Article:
It’s not going to win any awards for being one of the best in the country but I really enjoyed my outing here in October 2014.
The course plays firm and fast like any good links course should and there is a nice feel about the place.
It’s simple, understated and honest links golf so if you are seeking rolling terrain and huge dunes then it’s probably not for you but the green complexes are of a good enough standard to provide both interest and challenge to your round.
The routing is classic links ‘out and back’ albeit for just nine holes. The first four take you to the farthest point, running close to and alongside the promenade, before turning back with just a lone par three playing at right angles to the rest of the holes.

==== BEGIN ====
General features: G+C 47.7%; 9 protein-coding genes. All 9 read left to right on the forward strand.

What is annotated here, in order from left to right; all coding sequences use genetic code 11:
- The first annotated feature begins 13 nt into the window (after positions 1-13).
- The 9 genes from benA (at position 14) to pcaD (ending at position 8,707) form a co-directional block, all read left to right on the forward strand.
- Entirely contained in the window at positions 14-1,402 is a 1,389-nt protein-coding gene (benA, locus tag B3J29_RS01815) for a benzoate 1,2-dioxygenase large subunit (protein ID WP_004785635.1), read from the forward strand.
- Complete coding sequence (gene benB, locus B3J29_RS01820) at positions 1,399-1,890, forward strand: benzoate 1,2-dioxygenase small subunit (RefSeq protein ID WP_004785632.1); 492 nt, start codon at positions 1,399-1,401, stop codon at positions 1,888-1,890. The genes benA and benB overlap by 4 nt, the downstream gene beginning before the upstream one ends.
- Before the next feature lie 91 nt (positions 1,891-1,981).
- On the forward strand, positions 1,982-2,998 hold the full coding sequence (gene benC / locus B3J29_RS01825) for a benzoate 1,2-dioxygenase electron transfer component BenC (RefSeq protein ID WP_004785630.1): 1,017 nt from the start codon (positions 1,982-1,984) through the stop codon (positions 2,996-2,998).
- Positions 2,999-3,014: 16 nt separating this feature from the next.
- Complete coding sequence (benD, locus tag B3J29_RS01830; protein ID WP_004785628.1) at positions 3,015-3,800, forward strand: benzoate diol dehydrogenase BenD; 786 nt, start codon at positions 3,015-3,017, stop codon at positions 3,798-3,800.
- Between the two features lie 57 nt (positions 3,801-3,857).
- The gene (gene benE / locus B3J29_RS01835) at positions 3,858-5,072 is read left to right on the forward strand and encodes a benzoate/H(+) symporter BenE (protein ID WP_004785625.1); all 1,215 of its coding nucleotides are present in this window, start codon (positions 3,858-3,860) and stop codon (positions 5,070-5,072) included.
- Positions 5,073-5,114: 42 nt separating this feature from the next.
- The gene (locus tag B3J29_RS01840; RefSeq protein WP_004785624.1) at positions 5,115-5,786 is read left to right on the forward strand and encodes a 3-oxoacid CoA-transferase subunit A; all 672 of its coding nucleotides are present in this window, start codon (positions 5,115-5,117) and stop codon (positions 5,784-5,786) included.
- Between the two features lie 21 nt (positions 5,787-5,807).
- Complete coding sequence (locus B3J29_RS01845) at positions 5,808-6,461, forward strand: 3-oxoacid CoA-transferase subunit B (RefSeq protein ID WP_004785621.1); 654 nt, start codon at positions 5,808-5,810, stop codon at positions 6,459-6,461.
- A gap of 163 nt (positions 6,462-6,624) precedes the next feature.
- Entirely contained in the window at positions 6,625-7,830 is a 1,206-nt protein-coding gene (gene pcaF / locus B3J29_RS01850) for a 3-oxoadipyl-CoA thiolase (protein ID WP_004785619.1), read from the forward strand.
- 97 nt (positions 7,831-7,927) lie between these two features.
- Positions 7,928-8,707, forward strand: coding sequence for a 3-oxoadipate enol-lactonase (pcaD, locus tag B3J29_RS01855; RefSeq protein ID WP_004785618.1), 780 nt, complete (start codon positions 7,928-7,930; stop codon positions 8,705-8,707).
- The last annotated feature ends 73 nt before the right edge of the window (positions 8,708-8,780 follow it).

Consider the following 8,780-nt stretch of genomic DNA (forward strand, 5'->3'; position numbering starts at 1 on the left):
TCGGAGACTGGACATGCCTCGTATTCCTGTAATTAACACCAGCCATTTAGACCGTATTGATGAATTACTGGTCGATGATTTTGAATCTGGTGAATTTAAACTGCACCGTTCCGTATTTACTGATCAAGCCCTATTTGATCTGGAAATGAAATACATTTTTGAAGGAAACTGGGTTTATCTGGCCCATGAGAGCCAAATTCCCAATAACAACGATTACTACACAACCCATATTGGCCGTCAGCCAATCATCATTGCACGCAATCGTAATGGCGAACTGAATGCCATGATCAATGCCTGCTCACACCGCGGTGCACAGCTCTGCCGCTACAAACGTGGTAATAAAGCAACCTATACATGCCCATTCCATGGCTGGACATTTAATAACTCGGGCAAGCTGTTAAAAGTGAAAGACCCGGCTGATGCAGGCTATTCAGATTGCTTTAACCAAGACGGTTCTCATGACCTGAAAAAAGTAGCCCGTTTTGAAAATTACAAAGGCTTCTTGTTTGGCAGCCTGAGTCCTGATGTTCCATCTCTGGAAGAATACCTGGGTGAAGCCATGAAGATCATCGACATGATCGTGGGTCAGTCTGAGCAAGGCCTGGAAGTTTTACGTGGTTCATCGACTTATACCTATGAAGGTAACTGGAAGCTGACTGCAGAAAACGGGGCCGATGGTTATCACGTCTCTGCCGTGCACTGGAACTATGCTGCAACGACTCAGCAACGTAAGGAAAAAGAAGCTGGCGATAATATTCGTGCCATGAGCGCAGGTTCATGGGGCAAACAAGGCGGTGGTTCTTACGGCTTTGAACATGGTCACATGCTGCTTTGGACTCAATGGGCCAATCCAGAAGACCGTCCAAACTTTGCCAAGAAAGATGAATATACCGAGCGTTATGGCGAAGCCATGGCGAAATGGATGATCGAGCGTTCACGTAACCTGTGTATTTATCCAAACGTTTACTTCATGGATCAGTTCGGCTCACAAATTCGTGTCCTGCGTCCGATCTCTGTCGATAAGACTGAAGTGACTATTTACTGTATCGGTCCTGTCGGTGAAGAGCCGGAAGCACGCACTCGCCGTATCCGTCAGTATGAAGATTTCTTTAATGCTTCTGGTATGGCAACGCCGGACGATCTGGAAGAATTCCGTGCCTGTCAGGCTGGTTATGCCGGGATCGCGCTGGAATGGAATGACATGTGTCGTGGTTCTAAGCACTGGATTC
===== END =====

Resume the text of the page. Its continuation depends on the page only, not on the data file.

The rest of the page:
There are two-tee boxes for each hole to make up 18 starting points, and there is a bit of a difference on some holes, but I can never really understand why nine-hole courses do this. Maybe from a wear and tear perspective it makes sense but from a playability stand point it would be better to just choose the best tee for that hole and use that one.
The course is no push over at 6,315 yards and as it is exposed to the wind I can imagine scoring is not always as easy. We found the course on a benign afternoon but I suspect that’s not always the case on this exposed parcel of land.
None of the holes are duds at Rhyl with the demanding 11th and dog-leg 6th/15th being the two I would pick out as my favourites.
The welcome was very warm with the food homely and excellent. Well worth a quick stop-off if passing by on the coastal road or seeking a quick evening round.
Following a 4:00am alarm call we’d already driven for more than six hours and covered over 350 road miles before boarding a ferry at Oban sailing to Lochboisdale.
The Halifax Golf Club, often better known as Ogden, is a course that divides opinion.